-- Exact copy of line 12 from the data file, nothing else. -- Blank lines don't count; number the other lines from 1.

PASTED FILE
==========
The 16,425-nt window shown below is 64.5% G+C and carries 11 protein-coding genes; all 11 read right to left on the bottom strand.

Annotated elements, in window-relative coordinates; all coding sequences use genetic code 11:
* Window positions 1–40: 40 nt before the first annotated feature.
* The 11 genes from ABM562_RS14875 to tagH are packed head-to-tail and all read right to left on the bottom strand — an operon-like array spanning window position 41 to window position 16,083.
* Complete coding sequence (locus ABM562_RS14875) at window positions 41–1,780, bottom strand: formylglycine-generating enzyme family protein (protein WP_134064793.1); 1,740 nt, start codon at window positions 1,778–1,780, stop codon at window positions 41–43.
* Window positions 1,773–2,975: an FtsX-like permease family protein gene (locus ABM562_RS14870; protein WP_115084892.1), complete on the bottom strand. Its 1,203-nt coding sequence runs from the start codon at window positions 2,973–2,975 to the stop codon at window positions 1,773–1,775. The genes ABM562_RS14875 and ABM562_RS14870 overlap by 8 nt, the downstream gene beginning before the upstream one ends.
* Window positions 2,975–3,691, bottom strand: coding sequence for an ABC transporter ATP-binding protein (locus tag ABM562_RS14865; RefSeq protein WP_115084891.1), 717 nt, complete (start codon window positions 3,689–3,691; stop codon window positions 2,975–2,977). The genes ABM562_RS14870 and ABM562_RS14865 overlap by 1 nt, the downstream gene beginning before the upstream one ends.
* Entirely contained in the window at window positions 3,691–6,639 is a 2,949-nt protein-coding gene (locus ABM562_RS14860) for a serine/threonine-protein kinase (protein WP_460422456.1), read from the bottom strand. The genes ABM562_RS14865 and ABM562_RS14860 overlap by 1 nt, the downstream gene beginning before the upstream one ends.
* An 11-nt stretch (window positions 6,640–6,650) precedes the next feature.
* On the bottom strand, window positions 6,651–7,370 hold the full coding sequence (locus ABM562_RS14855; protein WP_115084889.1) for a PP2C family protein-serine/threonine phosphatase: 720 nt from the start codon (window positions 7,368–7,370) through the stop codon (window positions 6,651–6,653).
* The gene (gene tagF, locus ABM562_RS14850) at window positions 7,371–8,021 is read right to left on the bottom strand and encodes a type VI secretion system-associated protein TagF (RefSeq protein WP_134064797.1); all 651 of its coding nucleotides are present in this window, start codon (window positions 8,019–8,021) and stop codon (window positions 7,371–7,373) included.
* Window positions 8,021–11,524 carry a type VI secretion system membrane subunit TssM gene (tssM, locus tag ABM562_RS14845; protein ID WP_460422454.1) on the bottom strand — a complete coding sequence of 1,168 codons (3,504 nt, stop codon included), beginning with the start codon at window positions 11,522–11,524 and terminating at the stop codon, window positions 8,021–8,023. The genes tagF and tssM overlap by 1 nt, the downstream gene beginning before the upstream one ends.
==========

* Window positions 8,021–11,524 carry a type VI secretion system membrane subunit TssM gene (tssM, locus tag ABM562_RS14845; protein ID WP_460422454.1) on the bottom strand — a complete coding sequence of 1,168 codons (3,504 nt, stop codon included), beginning with the start codon at window positions 11,522–11,524 and terminating at the stop codon, window positions 8,021–8,023. The genes tagF and tssM overlap by 1 nt, the downstream gene beginning before the upstream one ends.